Opinion, Case No.19123 Facilities Review Panel, et al. v. Juanita Coe, et al.

IN THE SUPREME COURT OF APPEALS OF WEST VIRGINIA

January 1991 Term

___________

No. 19123

___________

FACILITIES REVIEW PANEL; JAY MONTGOMERY BROWN,

FRANKLIN D. CLECKLEY, DANIEL F. HEDGES,

BRADLEY PYLES, AND GREGORY WAGNER, MEMBERS;

AND TAUNJA WILLIS MILLER, COMMISSIONER,

WEST VIRGINIA DEPARTMENT OF HUMAN SERVICES

Petitioners,

v.

JUANITA COE, CIRCUIT CLERK OF WOOD COUNTY;

HONORABLE ARTHUR N. GUSTKE, JUDGE

OF THE CIRCUIT COURT OF WOOD COUNTY,

Respondents

_______________________________________________________

Petition for Writ of Mandamus

WRIT GRANTED AS MOULDED
_______________________________________________________

Submitted: February 5, 1991

Rehearing Granted: July 25, 1991

Filed as Modified: October 17, 1991

Mary M. Downey
Charleston, West Virginia
Attorney for Facilities Review Panel

John Shank
Senior Assistant Attorney General
Charleston, West Virginia
Attorney for Department of Human Services

George M. Scott
Spencer, West Virginia
Attorney for the Respondent Judge Gustke

JUSTICE BROTHERTON delivered the Opinion of the Court.

SYLLABUS BY THE COURT

    1. "Young children should not be placed in secure detention except in the most extraordinary cases." Syllabus point 5, State ex rel. M.C.H. v. Kinder, ___ W.Va. ___, 317 S.E.2d 150 (1984).

    2. The juvenile detention standards adopted by this Court are in accord with our State law as set forth in W.Va. Code § 49-1-1 et seq. (1990) and State ex rel. M.C.H. v. Kinder, ___ W.Va. ___, 317 S.E.2d 150 (1984), and to be implemented within sixty days from the date of this opinion.

    3. Before any juvenile can be sent to a detention facility, the arresting officer or the detention hearing officer must telephone the detention facility to determine whether there is a vacancy before the juvenile can be transported to the juvenile facility.

    4. No facility can accept any juveniles beyond their licensed capacity and must immediately report any attempt to force them to do so to the Department of Human Services and the Juvenile Justice Committee.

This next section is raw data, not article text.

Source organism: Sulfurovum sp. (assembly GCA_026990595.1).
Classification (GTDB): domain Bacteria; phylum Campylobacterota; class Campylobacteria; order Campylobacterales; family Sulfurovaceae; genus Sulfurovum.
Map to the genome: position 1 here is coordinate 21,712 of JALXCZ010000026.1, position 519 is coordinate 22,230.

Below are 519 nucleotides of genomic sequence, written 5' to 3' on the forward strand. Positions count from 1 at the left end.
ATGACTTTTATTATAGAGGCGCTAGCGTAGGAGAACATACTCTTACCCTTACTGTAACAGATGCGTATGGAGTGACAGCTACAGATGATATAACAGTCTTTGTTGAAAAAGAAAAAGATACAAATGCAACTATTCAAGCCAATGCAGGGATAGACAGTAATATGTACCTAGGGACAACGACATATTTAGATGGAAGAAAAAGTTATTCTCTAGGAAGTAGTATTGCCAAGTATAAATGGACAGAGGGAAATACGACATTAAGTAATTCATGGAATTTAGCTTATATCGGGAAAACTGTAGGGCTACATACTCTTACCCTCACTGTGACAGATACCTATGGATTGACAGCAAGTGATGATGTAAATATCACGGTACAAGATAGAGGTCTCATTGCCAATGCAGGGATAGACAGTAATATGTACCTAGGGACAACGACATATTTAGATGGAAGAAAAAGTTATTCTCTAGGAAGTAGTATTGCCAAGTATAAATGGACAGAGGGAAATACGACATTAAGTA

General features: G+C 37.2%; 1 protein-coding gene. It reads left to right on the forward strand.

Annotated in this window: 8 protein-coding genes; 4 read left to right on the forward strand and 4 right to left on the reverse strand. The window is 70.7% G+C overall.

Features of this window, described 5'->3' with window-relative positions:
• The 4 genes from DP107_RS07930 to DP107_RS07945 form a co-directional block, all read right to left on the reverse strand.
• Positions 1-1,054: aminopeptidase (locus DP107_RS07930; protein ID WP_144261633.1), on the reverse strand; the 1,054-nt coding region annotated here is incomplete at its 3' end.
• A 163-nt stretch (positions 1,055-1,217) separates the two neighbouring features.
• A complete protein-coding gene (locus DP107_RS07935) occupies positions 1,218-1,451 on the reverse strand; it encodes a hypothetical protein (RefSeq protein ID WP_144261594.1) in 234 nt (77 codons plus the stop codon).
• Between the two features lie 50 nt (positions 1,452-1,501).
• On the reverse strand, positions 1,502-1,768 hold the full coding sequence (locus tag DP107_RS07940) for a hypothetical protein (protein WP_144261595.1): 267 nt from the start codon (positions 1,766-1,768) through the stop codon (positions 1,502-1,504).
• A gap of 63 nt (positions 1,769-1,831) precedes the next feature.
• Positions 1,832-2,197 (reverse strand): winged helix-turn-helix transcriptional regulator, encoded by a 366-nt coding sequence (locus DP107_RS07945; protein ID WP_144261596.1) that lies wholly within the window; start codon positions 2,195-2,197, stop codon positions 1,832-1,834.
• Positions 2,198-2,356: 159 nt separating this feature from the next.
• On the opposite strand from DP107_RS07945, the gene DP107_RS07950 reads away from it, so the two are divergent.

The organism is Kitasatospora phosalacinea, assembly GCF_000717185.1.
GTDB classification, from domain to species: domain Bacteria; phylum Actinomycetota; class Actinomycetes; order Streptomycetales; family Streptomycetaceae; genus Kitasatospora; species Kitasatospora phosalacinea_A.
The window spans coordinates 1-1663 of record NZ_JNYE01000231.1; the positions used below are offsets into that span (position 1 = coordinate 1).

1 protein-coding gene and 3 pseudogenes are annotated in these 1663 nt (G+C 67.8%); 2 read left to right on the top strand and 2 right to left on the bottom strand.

5. A juvenile must remain in detention no longer than thirty days awaiting a dispositional hearing.


    6. Following the dispositional hearing, a juvenile shall not remain in detention longer than fourteen days before moving the juvenile into an appropriate placement. Thus, the circuit courts must move swiftly and efficiently to avoid overcrowding.

    7. In the event overcrowding occurs, the courts must develop alternate methods of detention, such as in-home detention, electronic monitoring, and emergency shelters.

    8. Within ten days after the end of each month, each detention facility must file a report with the Department of Human Services and the Juvenile Justice Committee which lists each new child detained, the reason and charge, and the date the child enters and leaves the facility, including explanations of any interim absences. Also required is a listing of the number of children detained on each day of the month. The report form is to be prepared by the Department of Human Services.


Brotherton, Justice:

    This case is before the Court on the response of the Special Master to our November 17, 1989, order, in which we authorized the Honorable Larry Starcher, as Special Master, to investigate the need for standardized juvenile detention guidelines, to review the detention centers and relevant statistics statewide, and to determine the need to rotate the assignment of juvenile cases among the circuit judges in each circuit.See footnote 1